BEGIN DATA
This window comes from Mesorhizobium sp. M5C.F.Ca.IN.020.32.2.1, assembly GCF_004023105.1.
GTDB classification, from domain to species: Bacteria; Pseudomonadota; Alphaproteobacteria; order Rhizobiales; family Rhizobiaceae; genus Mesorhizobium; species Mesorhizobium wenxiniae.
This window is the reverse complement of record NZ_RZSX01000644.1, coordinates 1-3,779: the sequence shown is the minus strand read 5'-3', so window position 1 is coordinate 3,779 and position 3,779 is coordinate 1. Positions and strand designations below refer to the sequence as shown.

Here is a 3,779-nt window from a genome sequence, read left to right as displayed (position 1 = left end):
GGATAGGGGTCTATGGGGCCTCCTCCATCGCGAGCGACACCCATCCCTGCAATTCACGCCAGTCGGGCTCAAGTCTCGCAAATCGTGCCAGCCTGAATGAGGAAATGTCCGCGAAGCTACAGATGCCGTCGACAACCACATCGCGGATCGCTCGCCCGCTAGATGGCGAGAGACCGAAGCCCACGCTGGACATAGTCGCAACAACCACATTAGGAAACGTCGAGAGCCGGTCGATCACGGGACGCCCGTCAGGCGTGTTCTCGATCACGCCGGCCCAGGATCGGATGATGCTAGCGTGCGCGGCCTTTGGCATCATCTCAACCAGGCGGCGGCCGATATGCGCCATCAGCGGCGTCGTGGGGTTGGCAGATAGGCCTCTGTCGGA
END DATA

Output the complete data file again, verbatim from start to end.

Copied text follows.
This window comes from Mesorhizobium sp. M5C.F.Ca.IN.020.32.2.1, assembly GCF_004023105.1.
GTDB classification, from domain to species: Bacteria; Pseudomonadota; Alphaproteobacteria; order Rhizobiales; family Rhizobiaceae; genus Mesorhizobium; species Mesorhizobium wenxiniae.
This window is the reverse complement of record NZ_RZSX01000644.1, coordinates 1-3,779: the sequence shown is the minus strand read 5'-3', so window position 1 is coordinate 3,779 and position 3,779 is coordinate 1. Positions and strand designations below refer to the sequence as shown.

Here is a 3,779-nt window from a genome sequence, read left to right as displayed (position 1 = left end):
GGATAGGGGTCTATGGGGCCTCCTCCATCGCGAGCGACACCCATCCCTGCAATTCACGCCAGTCGGGCTCAAGTCTCGCAAATCGTGCCAGCCTGAATGAGGAAATGTCCGCGAAGCTACAGATGCCGTCGACAACCACATCGCGGATCGCTCGCCCGCTAGATGGCGAGAGACCGAAGCCCACGCTGGACATAGTCGCAACAACCACATTAGGAAACGTCGAGAGCCGGTCGATCACGGGACGCCCGTCAGGCGTGTTCTCGATCACGCCGGCCCAGGATCGGATGATGCTAGCGTGCGCGGCCTTTGGCATCATCTCAACCAGGCGGCGGCCGATATGCGCCATCAGCGGCGTCGTGGGGTTGGCAGATAGGCCTCTGTCGGA